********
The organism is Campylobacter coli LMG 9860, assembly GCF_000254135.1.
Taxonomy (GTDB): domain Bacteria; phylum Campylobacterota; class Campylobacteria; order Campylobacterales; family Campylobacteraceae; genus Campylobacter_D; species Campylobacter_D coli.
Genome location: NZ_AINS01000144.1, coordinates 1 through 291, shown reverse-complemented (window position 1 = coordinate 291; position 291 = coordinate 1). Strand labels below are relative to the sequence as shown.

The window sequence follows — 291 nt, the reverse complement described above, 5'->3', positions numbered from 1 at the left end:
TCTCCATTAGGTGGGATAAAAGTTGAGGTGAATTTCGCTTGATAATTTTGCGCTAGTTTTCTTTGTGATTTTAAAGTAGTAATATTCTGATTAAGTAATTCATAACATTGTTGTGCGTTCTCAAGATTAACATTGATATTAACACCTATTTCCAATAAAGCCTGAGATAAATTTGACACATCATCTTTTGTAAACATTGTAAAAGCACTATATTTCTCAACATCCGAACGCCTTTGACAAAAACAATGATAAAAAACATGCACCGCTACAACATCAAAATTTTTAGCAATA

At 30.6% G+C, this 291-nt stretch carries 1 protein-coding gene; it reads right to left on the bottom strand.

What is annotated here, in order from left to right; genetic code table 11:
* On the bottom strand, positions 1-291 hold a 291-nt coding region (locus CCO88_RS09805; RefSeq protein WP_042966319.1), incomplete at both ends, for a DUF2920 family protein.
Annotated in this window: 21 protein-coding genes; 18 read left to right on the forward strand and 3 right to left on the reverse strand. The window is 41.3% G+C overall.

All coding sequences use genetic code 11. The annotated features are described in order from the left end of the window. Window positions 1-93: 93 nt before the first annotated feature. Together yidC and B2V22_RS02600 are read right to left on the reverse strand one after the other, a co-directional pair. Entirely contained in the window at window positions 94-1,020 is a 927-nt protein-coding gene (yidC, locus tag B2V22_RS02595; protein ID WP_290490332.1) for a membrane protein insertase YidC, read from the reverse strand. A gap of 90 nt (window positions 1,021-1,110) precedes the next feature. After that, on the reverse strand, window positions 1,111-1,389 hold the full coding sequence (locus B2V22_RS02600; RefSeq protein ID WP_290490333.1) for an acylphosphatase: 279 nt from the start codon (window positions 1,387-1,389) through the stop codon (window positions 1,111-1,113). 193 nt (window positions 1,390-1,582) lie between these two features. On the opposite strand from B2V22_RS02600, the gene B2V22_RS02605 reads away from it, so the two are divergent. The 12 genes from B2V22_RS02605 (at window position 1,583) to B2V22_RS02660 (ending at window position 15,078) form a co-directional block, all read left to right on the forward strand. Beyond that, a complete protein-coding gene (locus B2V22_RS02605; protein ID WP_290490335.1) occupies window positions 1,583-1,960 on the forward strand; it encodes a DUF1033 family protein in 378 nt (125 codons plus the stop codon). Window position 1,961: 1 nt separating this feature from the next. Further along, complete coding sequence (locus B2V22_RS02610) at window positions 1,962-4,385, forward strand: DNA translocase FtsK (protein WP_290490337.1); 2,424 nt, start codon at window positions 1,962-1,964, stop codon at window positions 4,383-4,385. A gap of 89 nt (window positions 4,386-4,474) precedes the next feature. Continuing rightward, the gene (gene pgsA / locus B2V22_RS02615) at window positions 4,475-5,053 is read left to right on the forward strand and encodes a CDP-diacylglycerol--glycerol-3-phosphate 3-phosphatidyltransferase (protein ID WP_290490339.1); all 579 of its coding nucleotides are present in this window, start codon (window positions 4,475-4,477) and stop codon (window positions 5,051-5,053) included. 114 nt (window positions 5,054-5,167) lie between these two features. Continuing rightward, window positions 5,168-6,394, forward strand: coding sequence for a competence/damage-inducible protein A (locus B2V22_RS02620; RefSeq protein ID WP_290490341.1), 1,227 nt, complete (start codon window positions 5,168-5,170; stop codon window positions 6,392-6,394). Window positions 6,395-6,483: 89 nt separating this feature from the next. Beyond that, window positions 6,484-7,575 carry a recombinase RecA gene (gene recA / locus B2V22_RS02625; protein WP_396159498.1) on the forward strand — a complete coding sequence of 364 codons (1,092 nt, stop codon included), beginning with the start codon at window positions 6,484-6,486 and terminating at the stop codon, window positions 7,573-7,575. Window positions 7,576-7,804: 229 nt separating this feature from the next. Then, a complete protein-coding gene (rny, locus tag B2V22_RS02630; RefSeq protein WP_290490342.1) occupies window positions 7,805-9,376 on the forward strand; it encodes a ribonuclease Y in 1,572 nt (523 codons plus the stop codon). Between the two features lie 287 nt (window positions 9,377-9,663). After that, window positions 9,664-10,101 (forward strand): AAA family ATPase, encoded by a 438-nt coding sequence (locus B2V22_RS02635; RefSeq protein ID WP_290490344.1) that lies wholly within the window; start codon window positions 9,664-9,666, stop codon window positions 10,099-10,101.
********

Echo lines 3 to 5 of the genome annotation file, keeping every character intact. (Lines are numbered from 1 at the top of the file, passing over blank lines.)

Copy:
Genome location: NZ_AINS01000144.1, coordinates 1 through 291, shown reverse-complemented (window position 1 = coordinate 291; position 291 = coordinate 1). Strand labels below are relative to the sequence as shown.

The window sequence follows — 291 nt, the reverse complement described above, 5'->3', positions numbered from 1 at the left end:
TCTCCATTAGGTGGGATAAAAGTTGAGGTGAATTTCGCTTGATAATTTTGCGCTAGTTTTCTTTGTGATTTTAAAGTAGTAATATTCTGATTAAGTAATTCATAACATTGTTGTGCGTTCTCAAGATTAACATTGATATTAACACCTATTTCCAATAAAGCCTGAGATAAATTTGACACATCATCTTTTGTAAACATTGTAAAAGCACTATATTTCTCAACATCCGAACGCCTTTGACAAAAACAATGATAAAAAACATGCACCGCTACAACATCAAAATTTTTAGCAATA